I'm always amazed by the fact that some people vow never to even try a neat piece of technology that thousands of people have poured their heart and soul into solely on the basis that many of the apps begin with "K" - it just seems so very petty, to me. Oh well :)

AlexC_
January 3rd, 2007, 09:40 PM
I am probably going to switch to KDE4 when it's released, can't wait until it is!

earobinson
January 3rd, 2007, 09:46 PM
Fresh from svn this morning:

http://etotheipiplusone.com/kde4-svn-03-01-07.png

(running in Xephyr)

:)
What did you install to get xephry running I have it installed but the command dont work :(

GeneralZod
January 3rd, 2007, 09:51 PM
What did you install to get xephry running I have it installed but the command dont work :(



Xephyr :1&


should work; what errors are you getting?

Oh, and I had to do something very naughty - I did



xhost +


which is not good from a security point of view. Don't do this unless you know what you're doing, kids!

GeneralZod
January 3rd, 2007, 10:05 PM
Oh, while I'm at it - people getting excited by the thought of KDE 4.0.0 should probably read this, to save themselves a little bit of disappointment:

http://www.kdedevelopers.org/node/2600

maniacmusician
January 3rd, 2007, 10:33 PM
saw that off of a feed of some kde site, good advice :)

Since you're recommending not to do xhost +, do you mind doing a bit of teaching and saying what it does and why people shouldnt do it?

GeneralZod
January 3rd, 2007, 10:44 PM
s
Since you're recommending not to do xhost +, do you mind doing a bit of teaching and saying what it does and why people shouldnt do it?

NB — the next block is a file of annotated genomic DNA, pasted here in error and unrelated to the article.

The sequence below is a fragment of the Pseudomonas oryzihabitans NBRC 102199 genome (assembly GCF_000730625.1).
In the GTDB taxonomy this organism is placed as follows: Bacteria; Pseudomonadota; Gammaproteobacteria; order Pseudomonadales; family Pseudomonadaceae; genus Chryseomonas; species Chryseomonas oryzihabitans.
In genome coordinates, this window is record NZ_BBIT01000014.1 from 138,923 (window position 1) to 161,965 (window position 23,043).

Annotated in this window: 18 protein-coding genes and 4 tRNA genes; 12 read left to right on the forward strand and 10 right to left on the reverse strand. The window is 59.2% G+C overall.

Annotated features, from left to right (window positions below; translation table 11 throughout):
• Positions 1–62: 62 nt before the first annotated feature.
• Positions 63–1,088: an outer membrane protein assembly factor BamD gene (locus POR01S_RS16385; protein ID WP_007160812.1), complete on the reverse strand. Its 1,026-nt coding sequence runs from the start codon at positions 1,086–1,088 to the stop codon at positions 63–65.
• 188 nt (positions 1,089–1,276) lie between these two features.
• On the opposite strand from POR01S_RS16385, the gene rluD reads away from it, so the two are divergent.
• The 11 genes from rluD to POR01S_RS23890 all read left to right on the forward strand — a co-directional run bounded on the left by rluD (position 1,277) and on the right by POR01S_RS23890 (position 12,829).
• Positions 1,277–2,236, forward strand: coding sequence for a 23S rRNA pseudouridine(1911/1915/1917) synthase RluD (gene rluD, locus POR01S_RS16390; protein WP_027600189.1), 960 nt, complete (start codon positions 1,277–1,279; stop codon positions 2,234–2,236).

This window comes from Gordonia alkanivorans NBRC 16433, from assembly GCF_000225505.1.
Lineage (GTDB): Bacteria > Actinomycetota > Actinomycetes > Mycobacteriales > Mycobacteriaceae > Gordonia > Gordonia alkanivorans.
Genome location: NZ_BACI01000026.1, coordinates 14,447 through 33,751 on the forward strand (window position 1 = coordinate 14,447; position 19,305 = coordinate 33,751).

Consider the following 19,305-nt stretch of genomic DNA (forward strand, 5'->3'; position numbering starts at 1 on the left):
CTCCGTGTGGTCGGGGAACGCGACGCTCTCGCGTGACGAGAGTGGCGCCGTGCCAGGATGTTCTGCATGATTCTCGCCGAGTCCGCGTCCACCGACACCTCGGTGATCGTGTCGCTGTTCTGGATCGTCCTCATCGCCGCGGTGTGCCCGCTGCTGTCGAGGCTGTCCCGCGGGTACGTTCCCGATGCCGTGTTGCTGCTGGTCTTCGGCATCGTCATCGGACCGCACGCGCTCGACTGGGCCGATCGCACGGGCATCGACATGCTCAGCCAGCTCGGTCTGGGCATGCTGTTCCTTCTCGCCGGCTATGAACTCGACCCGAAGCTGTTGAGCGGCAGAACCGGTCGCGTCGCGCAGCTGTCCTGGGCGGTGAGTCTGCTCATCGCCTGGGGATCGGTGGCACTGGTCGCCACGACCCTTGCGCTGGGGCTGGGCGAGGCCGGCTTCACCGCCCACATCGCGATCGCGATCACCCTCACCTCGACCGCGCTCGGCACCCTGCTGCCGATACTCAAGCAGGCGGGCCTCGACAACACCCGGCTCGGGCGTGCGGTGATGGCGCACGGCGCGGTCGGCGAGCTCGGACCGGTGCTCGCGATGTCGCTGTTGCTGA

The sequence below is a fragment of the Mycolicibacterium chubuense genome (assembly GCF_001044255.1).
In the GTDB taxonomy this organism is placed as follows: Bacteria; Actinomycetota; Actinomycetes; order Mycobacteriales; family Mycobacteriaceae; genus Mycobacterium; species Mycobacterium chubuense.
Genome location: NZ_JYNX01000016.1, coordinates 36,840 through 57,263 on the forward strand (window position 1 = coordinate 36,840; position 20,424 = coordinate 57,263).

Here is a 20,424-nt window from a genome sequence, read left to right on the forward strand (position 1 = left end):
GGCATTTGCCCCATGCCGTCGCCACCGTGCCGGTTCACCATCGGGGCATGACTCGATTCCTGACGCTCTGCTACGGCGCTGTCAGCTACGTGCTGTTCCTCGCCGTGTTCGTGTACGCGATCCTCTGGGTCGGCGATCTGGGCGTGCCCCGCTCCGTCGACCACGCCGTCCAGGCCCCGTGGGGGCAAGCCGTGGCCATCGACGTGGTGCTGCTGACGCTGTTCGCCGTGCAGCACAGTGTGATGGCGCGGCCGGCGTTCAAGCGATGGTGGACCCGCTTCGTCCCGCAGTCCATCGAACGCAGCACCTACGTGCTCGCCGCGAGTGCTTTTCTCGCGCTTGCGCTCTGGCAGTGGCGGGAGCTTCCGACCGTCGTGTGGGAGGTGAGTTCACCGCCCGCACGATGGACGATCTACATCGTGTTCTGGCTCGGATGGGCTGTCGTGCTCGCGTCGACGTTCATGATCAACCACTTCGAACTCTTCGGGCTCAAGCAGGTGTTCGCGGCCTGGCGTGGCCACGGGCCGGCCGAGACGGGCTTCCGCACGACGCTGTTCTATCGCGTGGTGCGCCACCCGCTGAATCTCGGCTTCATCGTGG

That would be something of a case of "the blind leading the blind", but as I understand it: X has a built-in feature that stops unauthorised people connecting to it, and "xhost +" disables this feature. I'm not sure what the repercussions of this are; I'd imagine that, if one is behind a firewall, it would make no difference. But I feel safer giving everyone stern warnings against it, just in case ;)

ahaslam
January 3rd, 2007, 10:46 PM
I don't see why: the switch to Qt4 apparently gives substantial gains in terms of memory use and speed for every application, and KDE has always been far lighter on resources (http://ktown.kde.org/~seli/memory/) than people give it credit for. However, KDE 4.0 is likely to be a beast, as there will be tons of new, untested, and unoptimised stuff in there. It will be interesting to see the memory usage come, say, KDE 4.2.

I'm sure that's assuming your hardware is good enough. That extra eyecandy will no doubt cause performance worries for us with integrated graphics and old CPU's.

It's not all about RAM ;)

That being said, I should have a new PC by then, so bring it on 8)

Tony.

GeneralZod
January 3rd, 2007, 11:00 PM
I'm sure that's assuming your hardware is good enough. That extra eyecandy will no doubt cause performance worries for us with integrated graphics and old CPU's.

It's not all about RAM ;)

That being said, I should have a new PC by then, so bring it on 8)

Tony.

Based on Beryl's performance on my Intel Integrated, I don't think we have that much to worry about :) Honestly, I don't think the CPU is the bottleneck for either GNOME or KDE nowadays: my mum used to run KDE 3.4 on her 700MHz laptop, and it barely taxed it at all. Given that more and more of the burden on the CPU is being offloaded onto the GPU, and that this burden is, from the GPU's point of view, much easier than running, say, Quake 3, I think that speed of rendering will actually become less and less of an issue as time goes by.